Fred Davis: Yeah.

Neal Dikeman: Which back in the day was saying something, now I’m not I’m not in his class anymore. But he found him, and he’s I’m not sure about these guys. It’s a father son team. Venture capitalists don’t like back and father son teams.

Fred Davis: Why?

Neal Dikeman: Yeah. That’s family, the politics, if one leaves the other will leave, just, just the heuristics, fine. And I look at it, and I’ve been in the drives business, I’ve been on the board of one here in, in Houston, doing switchgear and drives. This is a drive that replaces transformers and switchgear. And we’re doing conventional gear. Our guys were really good. Yeah, I founded a company called SmartWires, doing very similar solid state transformer type stuff to do power flow control for the transmission grid. This was a distribution version of that. Craig had been in the inverter business, so we were uniquely suited to understand what they were doing. And frankly, these guys weren’t showing everybody what they were doing. But you go look at it, I’m like, where did you get your money from? The history lesson, remember?

And they’re like, Oh, we haven’t raised any money. Alright. How’d you, have you done any work? Oh yeah, we got a full scale box sitting over there. Where is it? At Savannah River National Lab. Oh, okay. Who funded this? Savannah River National Lab and DOE and a few other people. Oh, okay. More than once.

Yeah, over the last several years. Where’d y’all come from? Oh, we came from TECO-Westinghouse. That’s a, we’re the R&D guys. We built a power quality business there. Why didn’t you do this there? Oh, they didn’t want to. So we left to do it on our own. Oh, you want to see our report? Sure. They send me over the DOE roadmap for SSTs written by them and the guy at Savannah River National Lab.

So we start talking about the other programs in SSTs and I come from that world, so we know not a lot of them. I don’t know them all. These guys know everybody. They’ve been involved. It’s a very small world. So I’m looking, and then I’m looking at their backgrounds. So the next thing I do is one of the things my scientists used to tell me. I just go pull their patents. Not the company’s patents, their patents. And I start reading them, and I’m a history major, right? So venture capitalists don’t go read people’s patents. So that’s minion work. And I’m looking at it. I’m like, damn, that’s a long patent list. This founding team that they’d gotten together there. Yeah. They got 80, a hundred patents between them. These people smart. They know their stuff. They’re in this industry. And so then I go get the CTO from, the company I used to be on the board of and bring him in and say, Hey, can you help me figure this out? Is this stuff, does it actually work?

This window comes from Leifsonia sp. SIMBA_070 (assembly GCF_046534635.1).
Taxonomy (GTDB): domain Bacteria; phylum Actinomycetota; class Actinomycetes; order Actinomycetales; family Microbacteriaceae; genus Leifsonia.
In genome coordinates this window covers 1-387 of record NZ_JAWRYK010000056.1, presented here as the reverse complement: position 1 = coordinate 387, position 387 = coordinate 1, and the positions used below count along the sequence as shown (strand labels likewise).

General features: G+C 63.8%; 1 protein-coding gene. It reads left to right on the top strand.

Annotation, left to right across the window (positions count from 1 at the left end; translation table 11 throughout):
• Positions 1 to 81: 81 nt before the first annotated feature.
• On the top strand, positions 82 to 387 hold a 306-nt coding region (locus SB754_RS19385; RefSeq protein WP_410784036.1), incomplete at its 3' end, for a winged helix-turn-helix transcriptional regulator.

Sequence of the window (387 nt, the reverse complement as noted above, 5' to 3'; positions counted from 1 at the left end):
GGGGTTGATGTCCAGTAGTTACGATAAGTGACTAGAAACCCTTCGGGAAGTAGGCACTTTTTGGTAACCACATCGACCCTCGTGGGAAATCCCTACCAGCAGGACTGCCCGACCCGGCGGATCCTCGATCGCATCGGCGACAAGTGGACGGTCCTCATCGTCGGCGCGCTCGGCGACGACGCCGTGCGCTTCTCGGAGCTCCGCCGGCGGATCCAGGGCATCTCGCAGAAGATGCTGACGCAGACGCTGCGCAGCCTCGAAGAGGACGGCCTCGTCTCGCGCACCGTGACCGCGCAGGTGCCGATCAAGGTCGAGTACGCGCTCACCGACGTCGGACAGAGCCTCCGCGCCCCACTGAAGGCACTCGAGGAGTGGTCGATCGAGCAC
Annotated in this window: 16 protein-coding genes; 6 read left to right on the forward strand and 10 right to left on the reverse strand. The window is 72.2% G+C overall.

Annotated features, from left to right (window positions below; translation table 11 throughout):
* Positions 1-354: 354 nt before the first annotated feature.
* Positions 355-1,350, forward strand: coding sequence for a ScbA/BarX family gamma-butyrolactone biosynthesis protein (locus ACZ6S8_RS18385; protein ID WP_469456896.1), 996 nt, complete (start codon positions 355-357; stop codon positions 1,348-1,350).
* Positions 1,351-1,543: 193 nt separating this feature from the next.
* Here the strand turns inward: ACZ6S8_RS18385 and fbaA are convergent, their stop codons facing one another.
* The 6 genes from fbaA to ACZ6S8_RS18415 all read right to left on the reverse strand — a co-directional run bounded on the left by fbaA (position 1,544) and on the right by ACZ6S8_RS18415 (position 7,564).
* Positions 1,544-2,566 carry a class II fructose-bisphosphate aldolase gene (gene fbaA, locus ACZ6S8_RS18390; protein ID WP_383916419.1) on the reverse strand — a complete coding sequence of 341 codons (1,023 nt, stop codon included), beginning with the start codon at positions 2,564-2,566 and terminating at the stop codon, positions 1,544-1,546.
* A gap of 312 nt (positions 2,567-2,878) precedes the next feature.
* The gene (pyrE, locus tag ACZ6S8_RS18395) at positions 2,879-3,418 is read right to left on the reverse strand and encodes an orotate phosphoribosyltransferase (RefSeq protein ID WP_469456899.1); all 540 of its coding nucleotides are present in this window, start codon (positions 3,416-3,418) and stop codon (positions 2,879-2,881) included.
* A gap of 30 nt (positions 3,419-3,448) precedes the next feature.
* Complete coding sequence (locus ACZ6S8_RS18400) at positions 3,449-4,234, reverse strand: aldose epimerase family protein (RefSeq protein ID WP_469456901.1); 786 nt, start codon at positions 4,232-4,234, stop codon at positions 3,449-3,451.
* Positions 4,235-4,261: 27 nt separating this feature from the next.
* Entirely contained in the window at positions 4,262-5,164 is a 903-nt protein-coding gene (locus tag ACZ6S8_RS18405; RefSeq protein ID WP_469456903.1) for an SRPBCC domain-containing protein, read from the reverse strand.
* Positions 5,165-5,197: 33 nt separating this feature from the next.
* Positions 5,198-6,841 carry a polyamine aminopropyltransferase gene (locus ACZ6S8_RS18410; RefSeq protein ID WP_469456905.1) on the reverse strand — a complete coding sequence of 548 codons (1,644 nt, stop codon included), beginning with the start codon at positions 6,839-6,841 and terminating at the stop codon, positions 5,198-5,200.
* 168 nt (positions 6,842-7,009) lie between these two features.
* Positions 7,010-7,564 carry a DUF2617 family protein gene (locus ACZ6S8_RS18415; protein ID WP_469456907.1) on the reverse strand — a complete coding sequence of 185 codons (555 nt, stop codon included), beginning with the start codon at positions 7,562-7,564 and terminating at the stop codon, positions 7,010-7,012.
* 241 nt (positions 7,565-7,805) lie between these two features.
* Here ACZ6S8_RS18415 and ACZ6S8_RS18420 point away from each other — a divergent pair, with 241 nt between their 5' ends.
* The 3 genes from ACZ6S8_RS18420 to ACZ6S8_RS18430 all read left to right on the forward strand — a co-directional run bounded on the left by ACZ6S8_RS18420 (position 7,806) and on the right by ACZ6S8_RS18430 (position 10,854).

So we have the network back to our, we have our network, which really is just a big, massive list of people. Yeah. And a few events and stuff we run these days, but we can get anybody we need to help. And we usually know them on a first name basis. It’s the, oh, I’ve got a guy. But I don’t have just a guy for, I’ve got a guy, we’ve got one of the best guys for low voltage, yeah, inverters on the planet.

We had some of the best guys for EV fast charges, which is what they decided to go after. We got some of the best guys for drive, some of the best guys for switch gear. We got some of the best guys, just period. I guarantee you there’s not a single venture capitalists in this country that had on their first order Rolodex people they trusted that knew that technology and that application as well as our team did. So in a deal like that, I told them after the first call, we want to do this deal. I need to know it works. I need to check it. I need, I need to get info from you. I need to kick my tires, but yeah, there is something here.